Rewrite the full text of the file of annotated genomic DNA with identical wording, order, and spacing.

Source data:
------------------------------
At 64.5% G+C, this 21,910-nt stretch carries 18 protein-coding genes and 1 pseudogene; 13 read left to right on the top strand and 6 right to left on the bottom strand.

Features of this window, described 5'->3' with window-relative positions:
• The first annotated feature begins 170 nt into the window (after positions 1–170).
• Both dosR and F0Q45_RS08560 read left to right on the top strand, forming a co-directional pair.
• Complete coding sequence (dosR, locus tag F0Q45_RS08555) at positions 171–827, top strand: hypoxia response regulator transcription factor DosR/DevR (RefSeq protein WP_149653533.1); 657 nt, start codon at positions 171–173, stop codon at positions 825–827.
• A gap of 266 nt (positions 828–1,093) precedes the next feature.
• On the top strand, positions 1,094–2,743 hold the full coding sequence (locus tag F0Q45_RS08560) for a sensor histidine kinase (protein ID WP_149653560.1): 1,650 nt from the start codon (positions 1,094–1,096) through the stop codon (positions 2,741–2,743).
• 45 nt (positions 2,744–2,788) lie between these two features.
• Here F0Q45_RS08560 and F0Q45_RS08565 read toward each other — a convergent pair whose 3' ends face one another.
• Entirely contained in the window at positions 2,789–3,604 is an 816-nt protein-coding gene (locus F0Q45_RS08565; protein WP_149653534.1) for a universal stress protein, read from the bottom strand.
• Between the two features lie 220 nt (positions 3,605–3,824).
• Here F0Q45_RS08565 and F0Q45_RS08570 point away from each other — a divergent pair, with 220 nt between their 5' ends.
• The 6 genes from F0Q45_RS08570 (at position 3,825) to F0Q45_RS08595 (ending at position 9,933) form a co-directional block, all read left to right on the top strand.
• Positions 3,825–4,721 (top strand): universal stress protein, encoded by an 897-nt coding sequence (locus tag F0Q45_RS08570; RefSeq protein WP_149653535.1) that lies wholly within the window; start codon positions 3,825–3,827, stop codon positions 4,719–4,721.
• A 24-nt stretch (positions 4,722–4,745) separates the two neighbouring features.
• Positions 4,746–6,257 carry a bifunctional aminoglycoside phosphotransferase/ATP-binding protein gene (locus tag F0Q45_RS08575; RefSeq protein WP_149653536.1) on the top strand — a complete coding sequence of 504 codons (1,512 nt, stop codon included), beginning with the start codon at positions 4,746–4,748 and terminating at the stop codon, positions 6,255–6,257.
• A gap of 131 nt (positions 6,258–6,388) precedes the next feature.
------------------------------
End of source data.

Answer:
At 64.5% G+C, this 21,910-nt stretch carries 18 protein-coding genes and 1 pseudogene; 13 read left to right on the top strand and 6 right to left on the bottom strand.

Features of this window, described 5'->3' with window-relative positions:
• The first annotated feature begins 170 nt into the window (after positions 1–170).
• Both dosR and F0Q45_RS08560 read left to right on the top strand, forming a co-directional pair.
• Complete coding sequence (dosR, locus tag F0Q45_RS08555) at positions 171–827, top strand: hypoxia response regulator transcription factor DosR/DevR (RefSeq protein WP_149653533.1); 657 nt, start codon at positions 171–173, stop codon at positions 825–827.
• A gap of 266 nt (positions 828–1,093) precedes the next feature.
• On the top strand, positions 1,094–2,743 hold the full coding sequence (locus tag F0Q45_RS08560) for a sensor histidine kinase (protein ID WP_149653560.1): 1,650 nt from the start codon (positions 1,094–1,096) through the stop codon (positions 2,741–2,743).
• 45 nt (positions 2,744–2,788) lie between these two features.
• Here F0Q45_RS08560 and F0Q45_RS08565 read toward each other — a convergent pair whose 3' ends face one another.
• Entirely contained in the window at positions 2,789–3,604 is an 816-nt protein-coding gene (locus F0Q45_RS08565; protein WP_149653534.1) for a universal stress protein, read from the bottom strand.
• Between the two features lie 220 nt (positions 3,605–3,824).
• Here F0Q45_RS08565 and F0Q45_RS08570 point away from each other — a divergent pair, with 220 nt between their 5' ends.
• The 6 genes from F0Q45_RS08570 (at position 3,825) to F0Q45_RS08595 (ending at position 9,933) form a co-directional block, all read left to right on the top strand.
• Positions 3,825–4,721 (top strand): universal stress protein, encoded by an 897-nt coding sequence (locus tag F0Q45_RS08570; RefSeq protein WP_149653535.1) that lies wholly within the window; start codon positions 3,825–3,827, stop codon positions 4,719–4,721.
• A 24-nt stretch (positions 4,722–4,745) separates the two neighbouring features.
• Positions 4,746–6,257 carry a bifunctional aminoglycoside phosphotransferase/ATP-binding protein gene (locus tag F0Q45_RS08575; RefSeq protein WP_149653536.1) on the top strand — a complete coding sequence of 504 codons (1,512 nt, stop codon included), beginning with the start codon at positions 4,746–4,748 and terminating at the stop codon, positions 6,255–6,257.
• A gap of 131 nt (positions 6,258–6,388) precedes the next feature.